Bifilac L. sporogenes: 50 M cells, Streptococcus faecalis: 30 M cells, Clostridium butyricum: 2 M cells, Bacillus mesentericus: 1 M cells May 2017 October 2018 ALA711
Rinifol Lactobacillus sp: 40 M spores July 2017 February 2019 CDD110619
Vibact B. mesentericus: 1 M spores, C. butyricum: 2 M spores, L. sporogenes: 5 M spores, S. faecalis: 30 M spores October 2017 March 2019 BA7O2
Caplac L. sporogenes: 60 M spores November 2016 April 2018 10916011000167

M, millions; sp, species.

Table 2.
Antibiotic Susceptibility of Probiotic Cultures Using Agar Disk Diffusion Assay
Isolates Source C RIF AMC B TE HLG E NV CB VA CEP AK CD S AMP
Lactobacillus casei strain Shirota Yakult S S R S S S S R S S S S R S S
Lactobacillus sporogenes Vizylac S R S R S R S R S S R I R I S
Streptococcus faecalis Bifilac S S S R S S R R S S I I R R S
Lactobacillus species Rinifol R R R R S S R R S S S I R I S
L. sporogenes Vibact S S S S S S R I S S S I R I S
L. sporogenes Caplac S S S R S S R R S S S I R I S

In the table, S is susceptible, R is resistant, and I is intermediate.

C, chloramphenicol 30 units/disk; RIF, rifampicin 5 μg/disk; AMC, amoxiclav 30 μg/disk; B, bacitracin 10 units/disk; TE, tetracycline, 30 μg/disk; HLG, gentamycin 120 μg/disk; E, erythromycin 15 units/disk; NV, novobiocin 30 μg/disk; CB, carbenicillin 100 μg/disk; VA, vancomycin 30 μg/disk; CEP, cephalothin 30 μg/disk; AK, amikacin 30 μg/disk; CD, clindamycin 2 μg/disk; S, streptomycin 10 μg/disk; AMP, ampicillin 30 μg/disk.

Table 3.
Antimicrobial Activities in Terms of Zone of Inhibition (mm) of Probiotic Isolates against Cronobacter sakazakii Using Agar Well Assay
Isolates Source Supernatant Heat neutralized pH neutralized
Lactobacillus species Yakult 12.3a,x±0.5 11.3a,x±1.1 -
Lactobacillus sporogenes Vizylac 12.6a,x±1.1 11.3a,x±1.1 9.6b,y±0.5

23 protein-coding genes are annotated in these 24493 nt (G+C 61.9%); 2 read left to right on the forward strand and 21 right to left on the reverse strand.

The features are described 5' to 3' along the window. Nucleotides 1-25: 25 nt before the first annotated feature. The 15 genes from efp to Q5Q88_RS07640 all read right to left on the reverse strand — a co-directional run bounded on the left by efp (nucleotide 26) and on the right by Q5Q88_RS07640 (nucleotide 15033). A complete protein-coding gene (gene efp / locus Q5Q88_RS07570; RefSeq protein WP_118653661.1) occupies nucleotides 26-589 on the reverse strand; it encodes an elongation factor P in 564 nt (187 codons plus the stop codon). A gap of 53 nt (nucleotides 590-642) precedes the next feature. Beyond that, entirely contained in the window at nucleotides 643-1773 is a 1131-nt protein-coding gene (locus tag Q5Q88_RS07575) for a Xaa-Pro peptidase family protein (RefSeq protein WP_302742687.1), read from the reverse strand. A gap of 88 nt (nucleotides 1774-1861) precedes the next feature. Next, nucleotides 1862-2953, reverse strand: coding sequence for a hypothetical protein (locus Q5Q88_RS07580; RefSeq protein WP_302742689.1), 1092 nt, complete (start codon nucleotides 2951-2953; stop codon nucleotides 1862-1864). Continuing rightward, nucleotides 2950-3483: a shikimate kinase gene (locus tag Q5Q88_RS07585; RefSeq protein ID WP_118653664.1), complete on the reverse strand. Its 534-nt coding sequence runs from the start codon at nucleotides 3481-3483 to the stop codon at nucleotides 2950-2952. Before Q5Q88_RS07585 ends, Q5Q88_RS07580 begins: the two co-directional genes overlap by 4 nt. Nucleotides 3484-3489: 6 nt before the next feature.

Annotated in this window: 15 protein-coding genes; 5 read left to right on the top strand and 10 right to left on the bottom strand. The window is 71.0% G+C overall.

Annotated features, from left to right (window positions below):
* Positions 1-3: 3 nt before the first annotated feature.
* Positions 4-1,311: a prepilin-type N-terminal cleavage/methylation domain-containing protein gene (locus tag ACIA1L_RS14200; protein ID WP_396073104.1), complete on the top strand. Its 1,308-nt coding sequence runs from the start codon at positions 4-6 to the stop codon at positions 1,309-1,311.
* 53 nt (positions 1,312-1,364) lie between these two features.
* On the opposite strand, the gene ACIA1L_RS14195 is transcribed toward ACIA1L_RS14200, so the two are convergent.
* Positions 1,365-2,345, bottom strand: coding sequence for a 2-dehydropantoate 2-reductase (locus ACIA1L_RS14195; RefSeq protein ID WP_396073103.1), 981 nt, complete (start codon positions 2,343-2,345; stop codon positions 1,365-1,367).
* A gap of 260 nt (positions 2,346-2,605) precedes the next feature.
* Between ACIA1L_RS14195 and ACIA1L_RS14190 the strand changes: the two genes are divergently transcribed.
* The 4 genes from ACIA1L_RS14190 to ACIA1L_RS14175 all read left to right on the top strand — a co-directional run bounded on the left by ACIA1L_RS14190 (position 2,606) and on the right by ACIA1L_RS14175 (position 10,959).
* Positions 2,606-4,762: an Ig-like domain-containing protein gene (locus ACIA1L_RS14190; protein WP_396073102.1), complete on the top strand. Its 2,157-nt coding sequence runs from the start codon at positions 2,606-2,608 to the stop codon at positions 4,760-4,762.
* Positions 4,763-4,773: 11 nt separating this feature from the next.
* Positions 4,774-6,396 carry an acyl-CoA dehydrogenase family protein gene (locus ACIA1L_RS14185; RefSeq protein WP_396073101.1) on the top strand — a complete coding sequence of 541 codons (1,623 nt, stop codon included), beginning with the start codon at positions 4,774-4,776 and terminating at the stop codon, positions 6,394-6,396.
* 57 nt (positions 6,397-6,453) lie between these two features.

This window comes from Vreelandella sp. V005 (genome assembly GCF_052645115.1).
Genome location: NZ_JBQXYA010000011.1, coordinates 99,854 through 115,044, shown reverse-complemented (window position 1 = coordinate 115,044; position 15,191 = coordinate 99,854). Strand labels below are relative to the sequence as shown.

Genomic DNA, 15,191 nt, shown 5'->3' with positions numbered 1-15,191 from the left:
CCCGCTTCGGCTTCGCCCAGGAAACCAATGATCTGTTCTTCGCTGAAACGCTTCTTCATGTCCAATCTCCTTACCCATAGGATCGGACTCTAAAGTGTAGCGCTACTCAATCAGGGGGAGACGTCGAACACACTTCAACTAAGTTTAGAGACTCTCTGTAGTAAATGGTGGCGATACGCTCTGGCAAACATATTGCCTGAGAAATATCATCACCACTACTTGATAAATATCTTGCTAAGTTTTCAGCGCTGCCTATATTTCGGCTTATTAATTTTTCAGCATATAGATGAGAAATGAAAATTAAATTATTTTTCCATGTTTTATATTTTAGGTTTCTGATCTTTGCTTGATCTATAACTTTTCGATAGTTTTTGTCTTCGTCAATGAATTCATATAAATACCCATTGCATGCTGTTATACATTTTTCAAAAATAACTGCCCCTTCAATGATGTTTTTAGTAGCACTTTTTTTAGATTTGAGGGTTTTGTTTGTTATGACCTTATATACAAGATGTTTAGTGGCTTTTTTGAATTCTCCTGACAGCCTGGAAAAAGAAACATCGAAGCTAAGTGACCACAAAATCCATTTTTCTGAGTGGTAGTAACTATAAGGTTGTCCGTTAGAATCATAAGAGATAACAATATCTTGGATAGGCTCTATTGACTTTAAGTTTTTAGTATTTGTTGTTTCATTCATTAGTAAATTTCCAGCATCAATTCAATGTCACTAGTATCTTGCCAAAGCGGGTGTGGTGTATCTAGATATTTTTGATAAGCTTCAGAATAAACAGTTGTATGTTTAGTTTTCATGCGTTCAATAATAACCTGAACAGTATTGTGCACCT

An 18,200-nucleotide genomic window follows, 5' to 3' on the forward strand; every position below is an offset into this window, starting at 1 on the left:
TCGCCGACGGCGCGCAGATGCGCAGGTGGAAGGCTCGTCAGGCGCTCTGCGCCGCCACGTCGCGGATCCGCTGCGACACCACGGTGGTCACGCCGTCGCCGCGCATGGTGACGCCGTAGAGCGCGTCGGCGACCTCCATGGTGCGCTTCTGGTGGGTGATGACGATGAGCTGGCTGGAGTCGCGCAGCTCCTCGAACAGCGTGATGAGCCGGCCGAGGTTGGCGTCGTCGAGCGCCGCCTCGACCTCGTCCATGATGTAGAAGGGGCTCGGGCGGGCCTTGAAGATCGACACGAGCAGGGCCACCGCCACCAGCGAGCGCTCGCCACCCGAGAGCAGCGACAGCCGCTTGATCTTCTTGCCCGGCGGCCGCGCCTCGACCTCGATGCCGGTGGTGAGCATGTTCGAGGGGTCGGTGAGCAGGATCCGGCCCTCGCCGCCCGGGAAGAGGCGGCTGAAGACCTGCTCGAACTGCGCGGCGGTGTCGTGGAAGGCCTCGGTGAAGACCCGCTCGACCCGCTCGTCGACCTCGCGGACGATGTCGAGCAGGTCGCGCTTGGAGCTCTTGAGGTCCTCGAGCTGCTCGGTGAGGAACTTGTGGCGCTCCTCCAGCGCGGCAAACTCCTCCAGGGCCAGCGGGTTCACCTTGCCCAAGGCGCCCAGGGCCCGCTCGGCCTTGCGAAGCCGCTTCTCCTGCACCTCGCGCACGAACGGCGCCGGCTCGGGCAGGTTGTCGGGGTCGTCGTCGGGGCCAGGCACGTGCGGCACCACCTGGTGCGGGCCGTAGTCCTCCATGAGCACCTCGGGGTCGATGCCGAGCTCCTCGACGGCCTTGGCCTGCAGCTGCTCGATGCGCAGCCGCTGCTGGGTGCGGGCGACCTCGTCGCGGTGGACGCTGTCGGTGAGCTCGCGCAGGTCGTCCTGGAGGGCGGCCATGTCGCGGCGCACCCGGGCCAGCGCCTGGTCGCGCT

Streptococcus faecalis Bifilac 12.3a,x±0.5 11.3a,x±0.5 -
Lactobacillus species Rinifol 10.0b,x±0.1 10.3b,x±0.5 -
L. sporogenes Vibact 10.6b,x±0.5 10.0b,x±0.1 -
L. sporogenes Caplac 14.3c,x±0.5 12.3a,y±0.5 -

a-cMeans in the column with same superscript letter are not significantly different as measured by 2-sided Tukey post-hoc range test between replications.

x,yMeans in the row with same superscript letter are not significantly different as measured by 2-sided Tukey post-hoc range test between replications.

Table 4.
Minimum Bactericidal Concentration Based on Optical Density (OD600 nm) of CFS of Probiotic Isolates on Growth of Cronobacter sakazakii
Isolates Source CFS (30 µL) CFS (40 µL) CFS (50 µL)
Lactobacillus species Yakult 3.05a,x±0.08 2.20b,y±0.15 0.26b,z±0.12
Lactobacillus sporogenes Vizylac 2.99a,x±0.10 3.01a,x±0.10 3.01a,x±0.10
Streptococcus faecalis Bifilac 2.53a,x±0.35 1.84c,y±0.25 0.43b,z±0.05
Lactobacillus species Rinifol 2.89a,x±0.20 2.91a,x±0.15 2.81a,x±0.21
L. sporogenes Vibact 2.43a,x±0.30 1.61c,y±0.20 0.02b,z±0.04
L. sporogenes Caplac 2.59a,x±0.34 1.70c,y±0.14 0.21b,z±0.31

a-cMeans in the column with same superscript letter are not significantly different as measured by 2-sided Tukey post-hoc range test between replications.

x,zMeans in the row with same superscript letter are not significantly different as measured by 2-sided Tukey post-hoc range test between replications.

CFS, cell-free supernatant.

Table 5.
Biofilm Inhibition Potential (%) of Cell-Free Supernatant from Probiotic Isolates at Different Stages of Biofilm Formation by Cronobacter sakazakii
Isolates Source 12 Hours 24 Hours 48 Hours
Lactobacillus species Yakult 82a,x±2.6 57b,y±3.3 56b,y±2.8
Streptococcus faecalis Bifilac 85a,x±1.2 62b,y±5.1 62b,y±5.7
Lactobacillus sporogenes Vibact 96a,x±1.4 48b,y±3.0 51b,y±2.5
L. sporogenes Caplac 84a,x±3.1 60b,y±4.2 57b,y±4.1

a-cMeans in the column with same superscript letter are not significantly different as measured by 2-sided Tukey post-hoc range test between replications.

x,yMeans in the row for each time interval with same superscript letter are not significantly different as measured by 2-sided Tukey post-hoc range test between replications.